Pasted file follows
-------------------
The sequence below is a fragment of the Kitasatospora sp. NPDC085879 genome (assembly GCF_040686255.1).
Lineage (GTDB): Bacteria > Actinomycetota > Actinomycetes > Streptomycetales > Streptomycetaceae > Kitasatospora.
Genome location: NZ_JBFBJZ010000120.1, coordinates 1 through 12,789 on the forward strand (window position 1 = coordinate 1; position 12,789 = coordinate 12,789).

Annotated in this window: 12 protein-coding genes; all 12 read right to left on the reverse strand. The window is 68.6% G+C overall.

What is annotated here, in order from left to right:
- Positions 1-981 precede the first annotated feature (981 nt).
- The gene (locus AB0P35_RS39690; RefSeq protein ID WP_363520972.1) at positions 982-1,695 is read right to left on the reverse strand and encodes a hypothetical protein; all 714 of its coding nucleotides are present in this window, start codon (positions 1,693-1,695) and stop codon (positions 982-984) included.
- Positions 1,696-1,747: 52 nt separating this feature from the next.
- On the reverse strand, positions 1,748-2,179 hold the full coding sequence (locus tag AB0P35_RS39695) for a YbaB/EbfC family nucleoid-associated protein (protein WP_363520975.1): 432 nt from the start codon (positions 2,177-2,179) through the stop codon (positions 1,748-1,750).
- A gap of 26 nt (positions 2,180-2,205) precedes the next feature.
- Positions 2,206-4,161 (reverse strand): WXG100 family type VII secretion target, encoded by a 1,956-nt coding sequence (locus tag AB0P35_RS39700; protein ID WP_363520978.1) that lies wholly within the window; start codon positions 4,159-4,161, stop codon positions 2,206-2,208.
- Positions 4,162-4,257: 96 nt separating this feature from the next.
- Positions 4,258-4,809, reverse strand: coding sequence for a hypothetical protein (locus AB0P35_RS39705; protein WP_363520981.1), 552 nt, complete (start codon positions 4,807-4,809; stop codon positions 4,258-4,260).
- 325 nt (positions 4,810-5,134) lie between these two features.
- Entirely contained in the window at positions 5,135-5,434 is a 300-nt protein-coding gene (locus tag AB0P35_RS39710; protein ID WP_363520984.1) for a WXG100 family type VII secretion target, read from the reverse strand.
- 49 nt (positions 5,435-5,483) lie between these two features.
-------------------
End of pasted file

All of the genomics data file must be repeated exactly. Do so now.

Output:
The sequence below is a fragment of the Kitasatospora sp. NPDC085879 genome (assembly GCF_040686255.1).
Lineage (GTDB): Bacteria > Actinomycetota > Actinomycetes > Streptomycetales > Streptomycetaceae > Kitasatospora.
Genome location: NZ_JBFBJZ010000120.1, coordinates 1 through 12,789 on the forward strand (window position 1 = coordinate 1; position 12,789 = coordinate 12,789).

Annotated in this window: 12 protein-coding genes; all 12 read right to left on the reverse strand. The window is 68.6% G+C overall.

What is annotated here, in order from left to right:
- Positions 1-981 precede the first annotated feature (981 nt).
- The gene (locus AB0P35_RS39690; RefSeq protein ID WP_363520972.1) at positions 982-1,695 is read right to left on the reverse strand and encodes a hypothetical protein; all 714 of its coding nucleotides are present in this window, start codon (positions 1,693-1,695) and stop codon (positions 982-984) included.
- Positions 1,696-1,747: 52 nt separating this feature from the next.
- On the reverse strand, positions 1,748-2,179 hold the full coding sequence (locus tag AB0P35_RS39695) for a YbaB/EbfC family nucleoid-associated protein (protein WP_363520975.1): 432 nt from the start codon (positions 2,177-2,179) through the stop codon (positions 1,748-1,750).
- A gap of 26 nt (positions 2,180-2,205) precedes the next feature.
- Positions 2,206-4,161 (reverse strand): WXG100 family type VII secretion target, encoded by a 1,956-nt coding sequence (locus tag AB0P35_RS39700; protein ID WP_363520978.1) that lies wholly within the window; start codon positions 4,159-4,161, stop codon positions 2,206-2,208.
- Positions 4,162-4,257: 96 nt separating this feature from the next.
- Positions 4,258-4,809, reverse strand: coding sequence for a hypothetical protein (locus AB0P35_RS39705; protein WP_363520981.1), 552 nt, complete (start codon positions 4,807-4,809; stop codon positions 4,258-4,260).
- 325 nt (positions 4,810-5,134) lie between these two features.
- Entirely contained in the window at positions 5,135-5,434 is a 300-nt protein-coding gene (locus tag AB0P35_RS39710; protein ID WP_363520984.1) for a WXG100 family type VII secretion target, read from the reverse strand.
- 49 nt (positions 5,435-5,483) lie between these two features.